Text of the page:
Text where the variables value is the users discretion or text where the variables value as shown in the lab guide might differ from the value the user must input according to the lab topology.

    Type set policy policy-name.

    ping 10.0.x.y

    Select File > Save, and type filename in the Filename field.v www.juniper.net

  • Additional Information

    Education Services Offerings

    You can obtain information on the latest Education Services offerings, course dates, and class locations from the World Wide Web by pointing your Web browser to: http://www.juniper.net/training/education/.

    About This Publication

    The JNCIA-Junos Study GuidePart 2 was developed and tested using software Release 12.1R1.9. Previous and later versions of software might behave differently so you should always consult the documentation and release notes for the version of code you are running before reporting errors.

    This document is written and maintained by the Juniper Networks Education Services development team. Please send questions and suggestions for improvement to training@juniper.net.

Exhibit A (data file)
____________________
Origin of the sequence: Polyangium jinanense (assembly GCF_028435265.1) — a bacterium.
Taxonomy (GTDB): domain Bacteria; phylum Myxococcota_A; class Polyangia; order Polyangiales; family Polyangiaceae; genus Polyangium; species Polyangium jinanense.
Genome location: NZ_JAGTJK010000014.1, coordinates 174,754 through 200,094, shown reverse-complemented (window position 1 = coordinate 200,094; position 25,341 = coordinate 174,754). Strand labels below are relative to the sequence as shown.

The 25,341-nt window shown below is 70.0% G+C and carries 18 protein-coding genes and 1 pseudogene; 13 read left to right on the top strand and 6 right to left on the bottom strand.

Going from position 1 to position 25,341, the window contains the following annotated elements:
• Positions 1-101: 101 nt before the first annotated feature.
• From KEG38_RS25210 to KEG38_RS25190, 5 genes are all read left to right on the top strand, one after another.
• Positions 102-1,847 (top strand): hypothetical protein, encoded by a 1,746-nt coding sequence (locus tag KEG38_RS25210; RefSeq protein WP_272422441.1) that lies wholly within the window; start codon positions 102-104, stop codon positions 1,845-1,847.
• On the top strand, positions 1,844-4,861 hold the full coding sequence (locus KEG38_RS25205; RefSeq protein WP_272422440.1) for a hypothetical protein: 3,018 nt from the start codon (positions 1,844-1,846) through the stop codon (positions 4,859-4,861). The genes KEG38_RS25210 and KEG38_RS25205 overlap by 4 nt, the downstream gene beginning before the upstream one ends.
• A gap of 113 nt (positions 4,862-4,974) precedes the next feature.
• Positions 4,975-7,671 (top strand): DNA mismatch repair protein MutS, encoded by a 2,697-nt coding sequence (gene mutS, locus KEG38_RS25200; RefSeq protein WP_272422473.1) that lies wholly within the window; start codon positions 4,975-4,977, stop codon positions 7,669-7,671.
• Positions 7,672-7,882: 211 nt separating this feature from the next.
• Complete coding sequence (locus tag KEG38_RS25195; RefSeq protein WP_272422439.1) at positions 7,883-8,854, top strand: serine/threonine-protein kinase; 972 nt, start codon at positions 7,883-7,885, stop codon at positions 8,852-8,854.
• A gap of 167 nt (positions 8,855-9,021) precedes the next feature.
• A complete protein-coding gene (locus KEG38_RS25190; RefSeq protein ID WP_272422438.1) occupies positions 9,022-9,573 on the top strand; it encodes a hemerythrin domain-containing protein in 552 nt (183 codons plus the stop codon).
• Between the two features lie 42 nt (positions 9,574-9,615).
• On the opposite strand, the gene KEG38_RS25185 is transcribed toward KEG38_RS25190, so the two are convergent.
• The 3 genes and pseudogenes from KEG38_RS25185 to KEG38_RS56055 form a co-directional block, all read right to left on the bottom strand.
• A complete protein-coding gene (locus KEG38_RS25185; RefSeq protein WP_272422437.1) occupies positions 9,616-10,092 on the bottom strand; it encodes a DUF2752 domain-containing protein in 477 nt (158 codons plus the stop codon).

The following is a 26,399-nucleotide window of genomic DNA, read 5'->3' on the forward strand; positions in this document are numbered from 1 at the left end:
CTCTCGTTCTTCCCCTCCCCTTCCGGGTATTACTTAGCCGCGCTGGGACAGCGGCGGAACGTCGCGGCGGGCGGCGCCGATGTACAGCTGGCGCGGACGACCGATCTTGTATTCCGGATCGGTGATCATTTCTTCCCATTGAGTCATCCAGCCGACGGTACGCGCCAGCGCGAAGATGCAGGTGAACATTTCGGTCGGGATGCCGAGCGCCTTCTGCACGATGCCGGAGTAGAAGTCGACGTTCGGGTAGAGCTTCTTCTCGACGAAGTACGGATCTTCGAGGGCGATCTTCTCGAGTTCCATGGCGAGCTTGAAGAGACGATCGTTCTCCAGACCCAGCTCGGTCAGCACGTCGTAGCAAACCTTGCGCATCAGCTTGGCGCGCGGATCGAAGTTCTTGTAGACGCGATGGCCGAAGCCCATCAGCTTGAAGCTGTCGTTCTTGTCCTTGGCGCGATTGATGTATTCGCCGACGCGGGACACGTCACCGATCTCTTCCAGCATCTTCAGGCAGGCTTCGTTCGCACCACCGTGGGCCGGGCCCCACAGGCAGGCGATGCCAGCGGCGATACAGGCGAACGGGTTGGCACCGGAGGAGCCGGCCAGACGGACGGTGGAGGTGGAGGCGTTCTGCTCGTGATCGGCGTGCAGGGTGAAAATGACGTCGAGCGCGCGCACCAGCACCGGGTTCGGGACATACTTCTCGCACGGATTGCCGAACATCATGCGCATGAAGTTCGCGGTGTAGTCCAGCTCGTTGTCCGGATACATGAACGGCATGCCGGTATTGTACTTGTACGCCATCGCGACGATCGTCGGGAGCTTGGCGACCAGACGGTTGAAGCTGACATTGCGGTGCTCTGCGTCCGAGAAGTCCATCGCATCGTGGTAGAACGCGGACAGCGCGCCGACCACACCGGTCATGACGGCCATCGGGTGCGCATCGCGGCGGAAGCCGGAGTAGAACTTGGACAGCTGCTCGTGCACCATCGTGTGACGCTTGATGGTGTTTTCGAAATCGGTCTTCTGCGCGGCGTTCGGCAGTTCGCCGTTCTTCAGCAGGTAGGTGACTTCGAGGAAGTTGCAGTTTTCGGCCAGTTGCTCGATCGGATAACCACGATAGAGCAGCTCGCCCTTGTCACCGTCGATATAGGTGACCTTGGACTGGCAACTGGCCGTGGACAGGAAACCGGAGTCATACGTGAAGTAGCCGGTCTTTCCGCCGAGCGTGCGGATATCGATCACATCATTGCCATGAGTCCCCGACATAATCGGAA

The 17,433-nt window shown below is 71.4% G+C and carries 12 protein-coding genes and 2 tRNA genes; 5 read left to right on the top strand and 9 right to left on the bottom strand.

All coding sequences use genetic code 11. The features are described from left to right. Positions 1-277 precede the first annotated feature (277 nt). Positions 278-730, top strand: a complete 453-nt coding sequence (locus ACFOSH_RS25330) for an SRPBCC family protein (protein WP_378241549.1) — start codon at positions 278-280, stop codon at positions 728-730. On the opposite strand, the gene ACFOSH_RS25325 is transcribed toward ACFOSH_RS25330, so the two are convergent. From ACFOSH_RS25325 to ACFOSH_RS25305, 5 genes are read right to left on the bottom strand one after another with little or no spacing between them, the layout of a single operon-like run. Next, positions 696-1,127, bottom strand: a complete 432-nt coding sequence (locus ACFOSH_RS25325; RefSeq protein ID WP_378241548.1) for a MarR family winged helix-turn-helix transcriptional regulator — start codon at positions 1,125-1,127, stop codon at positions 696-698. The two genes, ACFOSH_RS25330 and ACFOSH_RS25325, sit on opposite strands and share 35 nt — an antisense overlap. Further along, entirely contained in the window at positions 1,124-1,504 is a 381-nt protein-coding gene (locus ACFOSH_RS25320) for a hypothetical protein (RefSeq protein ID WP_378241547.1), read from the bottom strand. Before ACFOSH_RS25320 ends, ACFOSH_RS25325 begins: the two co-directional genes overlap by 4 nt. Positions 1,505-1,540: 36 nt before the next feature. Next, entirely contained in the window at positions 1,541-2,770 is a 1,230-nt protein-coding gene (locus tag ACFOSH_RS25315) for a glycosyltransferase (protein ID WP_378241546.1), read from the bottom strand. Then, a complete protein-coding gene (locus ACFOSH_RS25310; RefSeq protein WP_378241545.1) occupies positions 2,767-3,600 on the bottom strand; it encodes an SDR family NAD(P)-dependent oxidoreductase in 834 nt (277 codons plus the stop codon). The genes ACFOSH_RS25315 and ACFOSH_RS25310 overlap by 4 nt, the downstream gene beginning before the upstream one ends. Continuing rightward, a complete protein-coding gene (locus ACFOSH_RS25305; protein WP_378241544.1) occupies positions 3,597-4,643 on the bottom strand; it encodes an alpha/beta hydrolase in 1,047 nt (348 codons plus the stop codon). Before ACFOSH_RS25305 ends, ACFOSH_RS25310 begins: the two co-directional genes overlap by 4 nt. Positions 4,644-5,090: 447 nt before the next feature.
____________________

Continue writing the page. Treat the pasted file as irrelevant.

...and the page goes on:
Technical Publications

    You can print technical manuals and release notes directly from the Internet in a variety of formats:

    Go to http://www.juniper.net/techpubs/.

    Locate the specific software or hardware release and title you need, and choose the format in which you want to view or print the document.

    Documentation sets and CDs are available through your local Juniper Networks sales office or account representative.

    Juniper Networks Support

    For technical support, contact Juniper Networks at http://www.juniper.net/customers/support/, or at 1-888-314-JTAC (within the United States) or 408-745-2121 (from outside the United States).www.juniper.net vi

  • JNCIA-Junos Study GuidePart 2

    Chapter 1: Routing Fundamentals

    This Chapter Discusses: Basic routing operations and concepts;

    Routing and forwarding tables;